Creating The Databases For Connections

Before we can install the Connections applications we must create the databases they will use.  The database server can be DB2, SQL or Oracle but the licensing for DB2 is part of your Connections licensing whereas SQL and Oracle would need to be separately licensed.  I tend to use whatever server the customer feels most comfortable supporting, if they are a big SQL or Oracle house I’ll use that.  For our purposes, and if the customer has no preference I like to use DB2.  One note about high availability, the license for DB2 includes the rights to use active/passive HADR for DB2  which means creating two servers which sync with each other but with only one active at a time. To make the active server passive and make the passive server active requires a manual switchover and will entail some amount of downtime.  For additional license cost DB2 offer a full HADR active/active solution but I won’t be discussing that on this blog.

We already installed DB2 so now we just need to run the DBWizard to create the databases.  It’s important to use the db2inst1 account we created during install as “owner” of the DB2 instance (on Windows it’s probably called db2admin) to create the databases. This ensures that the db2inst1 has the right security access to the databases and that later, when the Connections applications attempt to write to the databases, everything works.

Now I can login as db2inst1.  Don’t use “su” as that can throw errors, always login to the server as the db2inst1 (or in Windows db2admin) account.

Setting The Environment

The first thing we should do is make sure the instance of DB2 can run all the Connections databases.  Run the command

db2 update dbm cfg using numdb 20 to allow up to 20 databases to run in this single instance.  That’s a high number but in a reasonably small environment (less than 1000 concurrent users say) it’s fine. 

We also need to set the DB2 instance to use unicode before Connections installs, we can do that whilst we’re here by typing

db2set db2codepage=1208

Then stop and start DB2 to make both the above changes take effect


Creating The Databases

IBM released Day 1 fixes for the DBWizards and you need to find and use these not the ones that shipped with 5.5.  They are on fixcentral and their filenames are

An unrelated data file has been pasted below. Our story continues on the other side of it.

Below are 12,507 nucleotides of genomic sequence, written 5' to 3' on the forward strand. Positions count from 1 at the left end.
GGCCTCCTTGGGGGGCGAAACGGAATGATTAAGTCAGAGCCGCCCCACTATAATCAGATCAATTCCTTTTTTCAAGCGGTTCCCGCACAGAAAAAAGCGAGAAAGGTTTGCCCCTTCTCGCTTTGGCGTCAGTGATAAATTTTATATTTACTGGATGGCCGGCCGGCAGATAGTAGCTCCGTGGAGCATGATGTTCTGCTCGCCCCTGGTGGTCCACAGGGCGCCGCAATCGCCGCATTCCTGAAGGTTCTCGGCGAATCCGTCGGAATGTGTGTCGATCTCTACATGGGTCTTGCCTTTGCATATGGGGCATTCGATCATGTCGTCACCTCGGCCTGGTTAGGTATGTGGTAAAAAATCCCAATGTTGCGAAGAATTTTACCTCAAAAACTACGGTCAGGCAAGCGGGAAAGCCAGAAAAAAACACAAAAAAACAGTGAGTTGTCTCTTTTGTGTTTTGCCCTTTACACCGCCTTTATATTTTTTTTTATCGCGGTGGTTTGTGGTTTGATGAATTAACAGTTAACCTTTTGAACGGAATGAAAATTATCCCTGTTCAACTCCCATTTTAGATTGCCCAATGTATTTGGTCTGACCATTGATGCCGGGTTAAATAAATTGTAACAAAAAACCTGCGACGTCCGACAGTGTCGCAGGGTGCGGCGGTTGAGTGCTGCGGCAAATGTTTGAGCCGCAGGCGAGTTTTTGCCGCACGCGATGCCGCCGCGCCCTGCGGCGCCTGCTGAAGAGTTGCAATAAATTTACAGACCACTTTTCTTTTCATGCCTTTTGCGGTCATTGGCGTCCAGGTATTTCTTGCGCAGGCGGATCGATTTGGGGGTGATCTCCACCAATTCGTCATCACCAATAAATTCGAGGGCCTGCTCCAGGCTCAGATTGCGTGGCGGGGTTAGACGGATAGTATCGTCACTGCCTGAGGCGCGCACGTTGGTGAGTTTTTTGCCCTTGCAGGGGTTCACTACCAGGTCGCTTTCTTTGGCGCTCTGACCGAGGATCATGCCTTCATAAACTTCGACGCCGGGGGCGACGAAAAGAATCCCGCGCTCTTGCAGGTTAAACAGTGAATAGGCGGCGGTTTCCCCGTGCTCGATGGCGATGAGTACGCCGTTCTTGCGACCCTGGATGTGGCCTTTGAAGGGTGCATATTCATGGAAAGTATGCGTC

Using my root account I extract the tar file to a directory like this

mkdir /home2/db2inst1/DBWizard
cd /home/db2inst1/DBWizard
tar -xvf /opt/Software/ chown -R db2inst1 * (this recursively makes the file owner of all files in that directory db2inst1)


Launch the ./ from the terminal session.  This has a graphical interface so if you don’t have one configured you will need to create a response file and run ./db2Wizard -silent -nameofresponsefile insteaad



The same dbWizard is used to create, update and delete databases, it can also just generate the SQL commands to enable you to manually do these activities yourself.  Depending on the complexity of the enviornment and / or if the Wizard starts throwing errors, I often take the SQL commands and manually run them myself so I can monitor and adjust them if necessary.


The second screen asks for (and defaults to) the location of my DB2 install as well as the account that owns that DB instance.  I am running the Wizard using that account to ensure there are no security issues with permissions on the newly created databases.


I have chosen not to create either the Cognos or the Connections Content Manager databases at this time beacuse I will not yet be installing those features.  When I come to install them later I will re-run this Wizard (or the latest version of this Wizard) and create them then.


The final screen shows all the commands that the Wizard is about to run to create each of the databases. These commands point to .sql files that were extracted into the DBWizard directory and hold instructions on how to build each database for each application.  I can save those commands to a file and keep them for reference or use them manually later.

If you want to look at what they are doing, the sql files and routines are under the connections.sql directory in the extracted Wizard location.


The wizard will now run through creating every database and logging the activity to the /home/db2inst1/lcwizard/log/dbWizard directory with one log file for each sql routine.  I like to review the log file activity as it progresses in case there are any issues – the entire process can take anywhere from 30 minutues to 2hrs depending on the speed of your disk.


Once the Wizard has finished, try to connect to one of the newly created databases from a terminal window to confirm the database is there and db2inst1 has the right access to it.


For example to connect to the Activities database I use
db2 connect to opnact

Next step: configuring LDAP and populating the profiles database

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